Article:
Gastroesophageal reflux disease (GERD) is associated with obesity and hiatal hernia, and often precedes the development of Barrett's esophagus (BE) and esophageal adenocarcinoma (EA). Epidemiological studies show that the global prevalence of GERD is increasing. GERD is a multifactorial disease with a complex genetic architecture. Genome-wide association studies (GWAS) have provided initial insights into the genetic background of GERD. The present review summarizes current knowledge of the genetics of GERD and a possible genetic overlap between GERD and BE and EA. The review discusses genes and cellular pathways that have been implicated through GWAS, and provides an outlook on how future molecular research will enhance understanding of GERD pathophysiology.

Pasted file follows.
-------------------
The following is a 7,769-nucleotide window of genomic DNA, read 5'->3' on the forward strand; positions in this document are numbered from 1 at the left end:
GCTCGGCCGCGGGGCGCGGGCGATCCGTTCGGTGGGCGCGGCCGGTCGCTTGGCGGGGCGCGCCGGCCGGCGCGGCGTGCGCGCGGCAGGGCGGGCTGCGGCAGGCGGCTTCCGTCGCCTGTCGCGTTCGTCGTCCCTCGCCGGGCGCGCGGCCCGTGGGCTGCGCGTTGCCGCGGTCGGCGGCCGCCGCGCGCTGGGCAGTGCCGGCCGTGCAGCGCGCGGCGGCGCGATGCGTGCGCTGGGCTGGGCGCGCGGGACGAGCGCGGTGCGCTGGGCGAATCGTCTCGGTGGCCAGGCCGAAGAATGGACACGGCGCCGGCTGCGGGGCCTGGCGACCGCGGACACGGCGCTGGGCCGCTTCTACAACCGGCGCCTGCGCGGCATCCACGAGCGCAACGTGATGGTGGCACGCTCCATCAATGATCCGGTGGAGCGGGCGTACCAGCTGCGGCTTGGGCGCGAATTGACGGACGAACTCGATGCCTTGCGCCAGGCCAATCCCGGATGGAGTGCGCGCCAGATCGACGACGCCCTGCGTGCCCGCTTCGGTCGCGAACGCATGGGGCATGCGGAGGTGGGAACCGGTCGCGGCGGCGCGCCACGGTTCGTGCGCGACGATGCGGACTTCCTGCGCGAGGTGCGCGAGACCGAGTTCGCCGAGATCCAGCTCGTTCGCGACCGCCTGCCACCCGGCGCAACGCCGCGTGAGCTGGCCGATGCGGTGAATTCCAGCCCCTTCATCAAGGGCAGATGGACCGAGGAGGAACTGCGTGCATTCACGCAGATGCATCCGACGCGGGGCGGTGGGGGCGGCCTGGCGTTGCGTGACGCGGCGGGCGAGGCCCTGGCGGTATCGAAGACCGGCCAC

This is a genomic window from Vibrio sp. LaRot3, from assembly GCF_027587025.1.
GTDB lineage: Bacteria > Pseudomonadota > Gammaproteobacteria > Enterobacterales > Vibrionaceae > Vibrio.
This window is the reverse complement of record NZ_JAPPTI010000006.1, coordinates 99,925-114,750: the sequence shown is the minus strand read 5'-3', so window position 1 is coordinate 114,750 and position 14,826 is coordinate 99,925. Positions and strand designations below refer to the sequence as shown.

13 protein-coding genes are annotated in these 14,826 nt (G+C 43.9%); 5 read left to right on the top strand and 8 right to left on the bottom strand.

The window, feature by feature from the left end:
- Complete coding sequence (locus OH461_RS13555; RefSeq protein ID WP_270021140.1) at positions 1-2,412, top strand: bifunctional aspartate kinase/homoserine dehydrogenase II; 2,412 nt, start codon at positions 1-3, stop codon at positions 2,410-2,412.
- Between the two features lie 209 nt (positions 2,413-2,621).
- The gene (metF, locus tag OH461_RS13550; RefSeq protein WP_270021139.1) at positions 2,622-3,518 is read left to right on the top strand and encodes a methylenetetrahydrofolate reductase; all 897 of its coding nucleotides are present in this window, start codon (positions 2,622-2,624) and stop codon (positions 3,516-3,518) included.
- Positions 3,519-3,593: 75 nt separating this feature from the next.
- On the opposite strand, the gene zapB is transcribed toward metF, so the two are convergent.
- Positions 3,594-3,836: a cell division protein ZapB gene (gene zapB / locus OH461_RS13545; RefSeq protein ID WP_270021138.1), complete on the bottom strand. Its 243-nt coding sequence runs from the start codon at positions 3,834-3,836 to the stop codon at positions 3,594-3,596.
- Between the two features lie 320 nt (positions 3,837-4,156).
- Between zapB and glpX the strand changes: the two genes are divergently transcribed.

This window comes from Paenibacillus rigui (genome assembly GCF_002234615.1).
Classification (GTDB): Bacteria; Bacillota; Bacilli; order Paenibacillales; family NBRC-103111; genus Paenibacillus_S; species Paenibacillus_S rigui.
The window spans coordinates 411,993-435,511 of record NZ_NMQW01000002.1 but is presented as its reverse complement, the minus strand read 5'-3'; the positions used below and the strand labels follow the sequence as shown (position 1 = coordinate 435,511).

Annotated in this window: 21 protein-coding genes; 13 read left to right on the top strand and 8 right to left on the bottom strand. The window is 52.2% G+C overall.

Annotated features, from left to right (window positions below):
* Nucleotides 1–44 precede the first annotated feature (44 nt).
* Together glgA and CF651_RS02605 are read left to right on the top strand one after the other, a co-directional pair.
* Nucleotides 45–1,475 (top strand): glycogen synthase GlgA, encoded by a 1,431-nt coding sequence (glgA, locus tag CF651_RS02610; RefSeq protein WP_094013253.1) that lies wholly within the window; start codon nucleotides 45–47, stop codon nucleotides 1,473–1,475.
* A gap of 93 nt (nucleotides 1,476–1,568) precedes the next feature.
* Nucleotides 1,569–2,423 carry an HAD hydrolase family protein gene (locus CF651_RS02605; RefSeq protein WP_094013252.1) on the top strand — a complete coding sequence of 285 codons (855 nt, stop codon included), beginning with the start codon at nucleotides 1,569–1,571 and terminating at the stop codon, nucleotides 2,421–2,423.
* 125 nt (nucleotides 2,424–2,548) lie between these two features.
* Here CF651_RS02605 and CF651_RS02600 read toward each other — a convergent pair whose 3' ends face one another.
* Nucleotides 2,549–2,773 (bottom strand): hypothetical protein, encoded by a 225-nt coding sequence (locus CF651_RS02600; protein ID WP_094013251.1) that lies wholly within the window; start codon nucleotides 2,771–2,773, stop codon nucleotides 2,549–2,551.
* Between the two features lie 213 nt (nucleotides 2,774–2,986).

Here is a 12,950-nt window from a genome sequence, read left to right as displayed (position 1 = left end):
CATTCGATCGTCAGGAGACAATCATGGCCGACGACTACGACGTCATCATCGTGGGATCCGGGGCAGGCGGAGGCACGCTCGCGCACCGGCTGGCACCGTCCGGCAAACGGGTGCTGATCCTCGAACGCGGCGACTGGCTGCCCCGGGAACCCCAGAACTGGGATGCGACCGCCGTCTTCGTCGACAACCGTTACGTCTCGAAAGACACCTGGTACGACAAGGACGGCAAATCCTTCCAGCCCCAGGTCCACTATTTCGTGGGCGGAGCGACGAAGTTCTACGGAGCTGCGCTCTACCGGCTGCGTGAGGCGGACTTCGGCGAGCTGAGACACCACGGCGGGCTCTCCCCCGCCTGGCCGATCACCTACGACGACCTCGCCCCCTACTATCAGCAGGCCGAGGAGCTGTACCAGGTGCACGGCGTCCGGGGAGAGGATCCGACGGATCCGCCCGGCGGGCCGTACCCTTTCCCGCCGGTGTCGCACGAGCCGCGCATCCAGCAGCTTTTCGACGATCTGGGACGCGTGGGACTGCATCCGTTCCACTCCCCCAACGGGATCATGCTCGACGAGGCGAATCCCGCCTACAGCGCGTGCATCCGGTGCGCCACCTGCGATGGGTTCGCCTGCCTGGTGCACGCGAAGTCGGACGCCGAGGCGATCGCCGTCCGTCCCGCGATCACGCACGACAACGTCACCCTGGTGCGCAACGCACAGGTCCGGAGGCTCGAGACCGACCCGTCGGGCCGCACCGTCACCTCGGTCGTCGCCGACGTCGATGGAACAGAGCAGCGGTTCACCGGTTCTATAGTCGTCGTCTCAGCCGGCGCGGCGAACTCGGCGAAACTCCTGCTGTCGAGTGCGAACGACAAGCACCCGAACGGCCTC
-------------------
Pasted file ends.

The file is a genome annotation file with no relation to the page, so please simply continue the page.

GERD has a worldwide prevalence and is the main risk factor for both Barrett's esophagus and esophageal adenocarcinoma. Here, we discuss current knowledge of the genetics of GERD and a possible genetic overlap with related disorders. We further highlight genes and cellular pathways that have been implicated in the pathophysiology of GERD.